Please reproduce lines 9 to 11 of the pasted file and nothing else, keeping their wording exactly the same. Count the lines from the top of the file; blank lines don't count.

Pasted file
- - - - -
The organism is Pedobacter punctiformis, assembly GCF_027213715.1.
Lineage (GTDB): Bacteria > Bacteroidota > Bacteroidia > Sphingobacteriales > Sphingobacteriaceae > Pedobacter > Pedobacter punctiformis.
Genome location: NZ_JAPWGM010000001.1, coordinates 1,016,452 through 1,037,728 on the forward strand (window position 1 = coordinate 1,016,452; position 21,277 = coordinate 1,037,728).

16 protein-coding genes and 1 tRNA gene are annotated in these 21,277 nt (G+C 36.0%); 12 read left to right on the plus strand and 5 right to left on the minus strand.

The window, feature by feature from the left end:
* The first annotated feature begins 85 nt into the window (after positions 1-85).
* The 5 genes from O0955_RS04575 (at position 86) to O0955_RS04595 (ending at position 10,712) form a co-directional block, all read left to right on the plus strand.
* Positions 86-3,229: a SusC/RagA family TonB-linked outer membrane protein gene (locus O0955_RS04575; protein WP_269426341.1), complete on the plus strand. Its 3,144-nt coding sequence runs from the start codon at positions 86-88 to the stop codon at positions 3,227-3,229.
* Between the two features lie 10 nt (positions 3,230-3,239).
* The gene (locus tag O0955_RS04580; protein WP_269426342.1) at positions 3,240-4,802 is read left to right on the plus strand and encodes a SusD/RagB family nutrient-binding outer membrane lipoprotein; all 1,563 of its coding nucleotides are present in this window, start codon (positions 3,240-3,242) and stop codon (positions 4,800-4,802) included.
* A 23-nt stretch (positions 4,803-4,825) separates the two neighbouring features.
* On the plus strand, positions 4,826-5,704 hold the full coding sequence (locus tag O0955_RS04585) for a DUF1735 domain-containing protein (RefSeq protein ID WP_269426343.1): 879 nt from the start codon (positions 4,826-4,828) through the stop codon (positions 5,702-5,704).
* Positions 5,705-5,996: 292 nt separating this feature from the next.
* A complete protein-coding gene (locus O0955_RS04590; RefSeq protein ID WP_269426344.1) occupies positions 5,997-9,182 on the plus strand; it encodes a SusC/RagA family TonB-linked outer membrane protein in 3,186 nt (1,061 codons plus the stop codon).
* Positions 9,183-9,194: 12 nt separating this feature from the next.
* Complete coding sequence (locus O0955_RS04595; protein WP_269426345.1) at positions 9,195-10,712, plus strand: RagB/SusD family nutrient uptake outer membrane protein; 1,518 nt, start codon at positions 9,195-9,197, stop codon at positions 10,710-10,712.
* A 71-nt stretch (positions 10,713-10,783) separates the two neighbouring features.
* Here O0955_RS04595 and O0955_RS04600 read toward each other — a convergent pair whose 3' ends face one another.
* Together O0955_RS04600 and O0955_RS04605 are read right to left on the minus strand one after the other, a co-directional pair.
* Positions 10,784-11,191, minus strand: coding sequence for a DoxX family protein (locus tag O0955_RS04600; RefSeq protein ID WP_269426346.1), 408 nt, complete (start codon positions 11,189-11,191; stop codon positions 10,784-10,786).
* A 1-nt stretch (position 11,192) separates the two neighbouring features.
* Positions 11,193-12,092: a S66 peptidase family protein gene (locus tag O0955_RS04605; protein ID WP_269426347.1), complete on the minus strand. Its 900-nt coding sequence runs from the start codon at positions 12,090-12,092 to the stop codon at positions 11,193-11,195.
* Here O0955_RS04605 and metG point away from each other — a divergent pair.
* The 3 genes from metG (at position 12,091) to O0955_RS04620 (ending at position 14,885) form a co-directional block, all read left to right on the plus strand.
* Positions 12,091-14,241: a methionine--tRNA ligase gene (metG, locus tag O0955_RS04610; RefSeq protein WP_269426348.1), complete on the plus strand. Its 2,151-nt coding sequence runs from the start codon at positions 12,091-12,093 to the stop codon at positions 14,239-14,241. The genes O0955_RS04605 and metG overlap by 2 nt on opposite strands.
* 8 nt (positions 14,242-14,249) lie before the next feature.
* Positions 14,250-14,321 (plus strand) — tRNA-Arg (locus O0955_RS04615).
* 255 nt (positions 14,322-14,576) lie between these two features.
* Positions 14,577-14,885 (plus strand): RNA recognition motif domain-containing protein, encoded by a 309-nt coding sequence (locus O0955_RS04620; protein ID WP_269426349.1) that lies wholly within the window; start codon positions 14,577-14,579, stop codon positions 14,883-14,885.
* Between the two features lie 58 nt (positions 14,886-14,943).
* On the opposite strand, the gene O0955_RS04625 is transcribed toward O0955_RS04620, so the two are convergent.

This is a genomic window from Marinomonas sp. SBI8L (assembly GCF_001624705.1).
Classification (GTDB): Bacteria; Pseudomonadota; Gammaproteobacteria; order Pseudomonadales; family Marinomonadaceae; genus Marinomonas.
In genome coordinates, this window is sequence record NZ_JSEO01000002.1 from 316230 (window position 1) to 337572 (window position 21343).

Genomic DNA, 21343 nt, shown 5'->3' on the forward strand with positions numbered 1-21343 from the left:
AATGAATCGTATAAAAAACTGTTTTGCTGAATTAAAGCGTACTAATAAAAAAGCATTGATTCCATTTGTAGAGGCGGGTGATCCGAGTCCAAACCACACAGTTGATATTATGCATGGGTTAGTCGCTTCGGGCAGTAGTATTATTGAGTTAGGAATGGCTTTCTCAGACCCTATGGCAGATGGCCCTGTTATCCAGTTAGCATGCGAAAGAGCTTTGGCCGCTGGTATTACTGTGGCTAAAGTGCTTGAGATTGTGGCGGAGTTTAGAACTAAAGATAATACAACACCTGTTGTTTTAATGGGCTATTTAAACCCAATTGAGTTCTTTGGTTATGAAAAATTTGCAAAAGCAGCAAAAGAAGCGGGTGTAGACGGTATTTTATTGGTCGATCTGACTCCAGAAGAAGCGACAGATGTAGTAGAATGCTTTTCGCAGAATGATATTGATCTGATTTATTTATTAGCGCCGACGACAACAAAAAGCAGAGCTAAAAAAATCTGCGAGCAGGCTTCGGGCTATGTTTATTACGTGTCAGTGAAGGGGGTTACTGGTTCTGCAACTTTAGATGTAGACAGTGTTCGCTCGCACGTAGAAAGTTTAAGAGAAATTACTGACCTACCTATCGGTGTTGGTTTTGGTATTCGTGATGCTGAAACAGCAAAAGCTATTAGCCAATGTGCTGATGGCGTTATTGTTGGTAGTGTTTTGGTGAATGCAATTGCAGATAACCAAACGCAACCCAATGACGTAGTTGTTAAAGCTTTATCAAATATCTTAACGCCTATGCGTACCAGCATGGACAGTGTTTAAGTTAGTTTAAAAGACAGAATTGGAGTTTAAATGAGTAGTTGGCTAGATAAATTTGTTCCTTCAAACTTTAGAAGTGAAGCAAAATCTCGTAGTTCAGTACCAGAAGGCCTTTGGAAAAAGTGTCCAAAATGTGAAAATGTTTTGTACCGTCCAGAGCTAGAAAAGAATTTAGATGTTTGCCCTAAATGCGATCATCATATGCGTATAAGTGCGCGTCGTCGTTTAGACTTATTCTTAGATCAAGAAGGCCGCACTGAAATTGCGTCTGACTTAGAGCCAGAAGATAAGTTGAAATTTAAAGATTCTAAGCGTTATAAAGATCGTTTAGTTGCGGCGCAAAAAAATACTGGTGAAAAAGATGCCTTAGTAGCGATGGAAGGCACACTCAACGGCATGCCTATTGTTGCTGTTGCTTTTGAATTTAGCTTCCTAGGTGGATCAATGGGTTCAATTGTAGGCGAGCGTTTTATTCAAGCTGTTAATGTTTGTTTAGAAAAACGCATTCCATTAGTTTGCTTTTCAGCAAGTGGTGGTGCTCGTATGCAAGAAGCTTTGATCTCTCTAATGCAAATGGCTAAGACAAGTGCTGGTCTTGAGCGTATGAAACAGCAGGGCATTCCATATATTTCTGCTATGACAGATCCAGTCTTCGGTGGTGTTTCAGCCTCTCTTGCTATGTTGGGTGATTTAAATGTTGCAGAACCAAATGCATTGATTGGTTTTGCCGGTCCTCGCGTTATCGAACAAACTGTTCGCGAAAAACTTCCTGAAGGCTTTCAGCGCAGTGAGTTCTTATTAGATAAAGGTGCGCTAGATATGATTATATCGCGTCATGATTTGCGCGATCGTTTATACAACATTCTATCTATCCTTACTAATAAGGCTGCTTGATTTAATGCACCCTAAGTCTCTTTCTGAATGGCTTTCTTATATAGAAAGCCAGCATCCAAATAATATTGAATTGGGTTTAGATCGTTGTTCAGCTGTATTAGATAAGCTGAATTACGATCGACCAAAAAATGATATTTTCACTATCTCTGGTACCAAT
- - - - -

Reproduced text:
* Between the two features lie 10 nt (positions 3,230-3,239).
* The gene (locus tag O0955_RS04580; protein WP_269426342.1) at positions 3,240-4,802 is read left to right on the plus strand and encodes a SusD/RagB family nutrient-binding outer membrane lipoprotein; all 1,563 of its coding nucleotides are present in this window, start codon (positions 3,240-3,242) and stop codon (positions 4,800-4,802) included.
* A 23-nt stretch (positions 4,803-4,825) separates the two neighbouring features.